Hi-Tech Over Horsepower
Sarasota, FL, October 27, 2017 — ROBRADY’s Director of Design Rob Brady and Senior Designer Erik Holmen traveled to the warm and inviting city of Tokyo this week for the Tokyo Motor Show, and what a show it was.
One of the hallmarks of this year’s impressive lineup of prototypes and products was a focus on innovative milestones instead of miles per hour.
“Autonomous is a hot topic, associated with self-driving cars, Tesla and Google,”says Brady. “But what’s notable here at TMS is its association with another word: safety.”
Innovations in OLEDs and AR technology are being leveraged by manufacturers to take create more effective communication between car and driver, car and pedestrian, even driver and driver. Illumination now is about more than just lighting the way. Using animated light displays, cars can attract a pedestrian’s attention to alert them of potential danger—an important concern in an age of near-silent vehicles and ubiquitous distraction of mobile technology.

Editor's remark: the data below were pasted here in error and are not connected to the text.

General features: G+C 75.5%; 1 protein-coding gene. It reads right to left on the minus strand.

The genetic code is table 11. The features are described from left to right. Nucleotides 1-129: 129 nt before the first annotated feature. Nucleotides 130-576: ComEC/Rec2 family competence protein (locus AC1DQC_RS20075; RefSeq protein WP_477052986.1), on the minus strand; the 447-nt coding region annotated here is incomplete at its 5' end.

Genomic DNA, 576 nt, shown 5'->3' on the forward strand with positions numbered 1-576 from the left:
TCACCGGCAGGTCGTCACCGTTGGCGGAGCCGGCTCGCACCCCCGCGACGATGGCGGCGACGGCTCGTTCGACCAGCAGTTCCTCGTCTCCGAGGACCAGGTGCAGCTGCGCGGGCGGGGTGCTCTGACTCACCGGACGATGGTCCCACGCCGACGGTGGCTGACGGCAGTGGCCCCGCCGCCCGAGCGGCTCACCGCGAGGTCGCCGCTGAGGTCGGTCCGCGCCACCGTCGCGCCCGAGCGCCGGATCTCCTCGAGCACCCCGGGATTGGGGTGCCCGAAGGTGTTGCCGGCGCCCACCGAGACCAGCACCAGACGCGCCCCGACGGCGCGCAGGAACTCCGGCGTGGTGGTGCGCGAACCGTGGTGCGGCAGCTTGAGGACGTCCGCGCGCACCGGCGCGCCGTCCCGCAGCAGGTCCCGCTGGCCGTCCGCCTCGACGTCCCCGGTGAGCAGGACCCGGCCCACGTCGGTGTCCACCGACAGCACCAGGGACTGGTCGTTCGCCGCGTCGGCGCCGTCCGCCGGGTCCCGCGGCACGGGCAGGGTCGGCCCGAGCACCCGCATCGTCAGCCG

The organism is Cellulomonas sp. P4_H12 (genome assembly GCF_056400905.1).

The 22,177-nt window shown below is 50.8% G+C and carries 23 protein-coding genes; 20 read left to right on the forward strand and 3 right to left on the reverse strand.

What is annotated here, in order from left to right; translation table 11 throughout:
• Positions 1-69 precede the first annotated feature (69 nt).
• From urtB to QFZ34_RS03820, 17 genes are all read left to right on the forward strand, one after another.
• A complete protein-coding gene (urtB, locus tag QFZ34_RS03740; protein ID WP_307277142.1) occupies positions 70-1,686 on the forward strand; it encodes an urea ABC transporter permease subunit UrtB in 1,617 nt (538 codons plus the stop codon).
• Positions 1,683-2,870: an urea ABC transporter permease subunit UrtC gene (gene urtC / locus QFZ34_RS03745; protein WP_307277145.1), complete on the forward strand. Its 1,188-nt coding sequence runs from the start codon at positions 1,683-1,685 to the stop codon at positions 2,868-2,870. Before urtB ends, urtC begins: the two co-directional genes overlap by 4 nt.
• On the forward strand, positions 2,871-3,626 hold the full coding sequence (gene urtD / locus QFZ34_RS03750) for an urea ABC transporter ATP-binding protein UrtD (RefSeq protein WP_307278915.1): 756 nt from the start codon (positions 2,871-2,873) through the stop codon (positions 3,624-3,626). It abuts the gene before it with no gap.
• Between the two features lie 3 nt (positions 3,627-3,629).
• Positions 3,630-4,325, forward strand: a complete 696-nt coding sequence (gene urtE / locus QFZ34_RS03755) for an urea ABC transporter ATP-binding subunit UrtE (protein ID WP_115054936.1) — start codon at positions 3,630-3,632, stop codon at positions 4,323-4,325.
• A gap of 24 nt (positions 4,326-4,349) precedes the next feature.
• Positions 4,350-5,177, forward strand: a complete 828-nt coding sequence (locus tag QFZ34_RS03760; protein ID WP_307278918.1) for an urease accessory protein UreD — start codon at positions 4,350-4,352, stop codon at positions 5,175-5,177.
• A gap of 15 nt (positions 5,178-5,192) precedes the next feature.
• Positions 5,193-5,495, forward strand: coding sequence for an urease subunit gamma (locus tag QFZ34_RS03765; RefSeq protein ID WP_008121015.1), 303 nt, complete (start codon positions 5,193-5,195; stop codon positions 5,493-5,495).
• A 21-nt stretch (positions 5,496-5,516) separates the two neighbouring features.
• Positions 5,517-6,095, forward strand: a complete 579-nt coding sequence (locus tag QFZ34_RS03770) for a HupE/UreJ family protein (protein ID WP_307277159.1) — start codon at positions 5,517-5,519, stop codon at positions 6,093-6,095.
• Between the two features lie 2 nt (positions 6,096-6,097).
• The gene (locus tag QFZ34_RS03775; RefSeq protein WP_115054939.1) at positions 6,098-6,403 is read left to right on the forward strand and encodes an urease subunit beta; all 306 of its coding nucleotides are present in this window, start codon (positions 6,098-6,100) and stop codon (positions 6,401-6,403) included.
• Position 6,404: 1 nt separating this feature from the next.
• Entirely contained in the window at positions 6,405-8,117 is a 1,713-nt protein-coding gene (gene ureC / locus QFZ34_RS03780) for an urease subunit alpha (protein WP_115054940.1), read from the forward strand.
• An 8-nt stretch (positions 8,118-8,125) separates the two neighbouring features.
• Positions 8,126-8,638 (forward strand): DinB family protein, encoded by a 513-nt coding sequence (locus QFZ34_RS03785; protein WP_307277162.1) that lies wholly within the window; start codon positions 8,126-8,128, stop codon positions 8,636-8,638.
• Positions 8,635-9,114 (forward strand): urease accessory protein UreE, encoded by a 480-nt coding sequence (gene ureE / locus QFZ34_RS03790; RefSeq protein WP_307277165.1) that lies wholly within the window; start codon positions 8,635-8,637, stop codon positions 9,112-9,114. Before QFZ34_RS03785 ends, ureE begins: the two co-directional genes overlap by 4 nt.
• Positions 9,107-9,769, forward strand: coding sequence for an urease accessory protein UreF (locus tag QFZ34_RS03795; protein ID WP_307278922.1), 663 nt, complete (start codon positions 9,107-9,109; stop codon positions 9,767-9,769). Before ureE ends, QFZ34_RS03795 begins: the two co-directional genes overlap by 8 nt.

Don’t text and drive…unless you’re the car.
OLED advances and illuminated body panels represent dramatic advances over lamps that just flash and blink. The next generation of vehicles will be able to literally spell things out for other drivers and pedestrians with text to alert them to upcoming turns, traffic conditions, or even a driver’s state of health and need for medical attention.
Continental Automotive Group, a friend of ROBRADY design known for tires as well as instrumentation and HUDs, discussed an augmented reality display in development that will enhance a driver’s situational awareness to unprecedented levels. Sensors in the vehicle detect objects, such as joggers wearing dark clothing at night, and translate the information into AR images sewn seamlessly into the environment.
Further expanding the driver-vehicle interaction, Continental also discussed high-resolution haptic feedback displays. The ultra-sharp imagery created a 3D experience while the subtle movements of certain features meant a driver could receive information without having to take their eyes off the road.
“Conventional concepts of driver, passenger, even vehicle were up for grabs,” declared Brady. “That was what made this year’s show so exciting.”
Manufacturers expanded their design thinking to be more inclusive of disabled drivers and passengers. Several companies, including Toyota, featured concepts with doors and hatches that could open up nearly the entire side of a vehicle for greater wheel chair access.
Brady reflects on the two-day Tokyo show with a combination of excitement and satisfaction.
“Our studio humanizes technology and to see the result when that kind of design thinking and creativity is applied in the transportation market is absolutely mind-blowing.”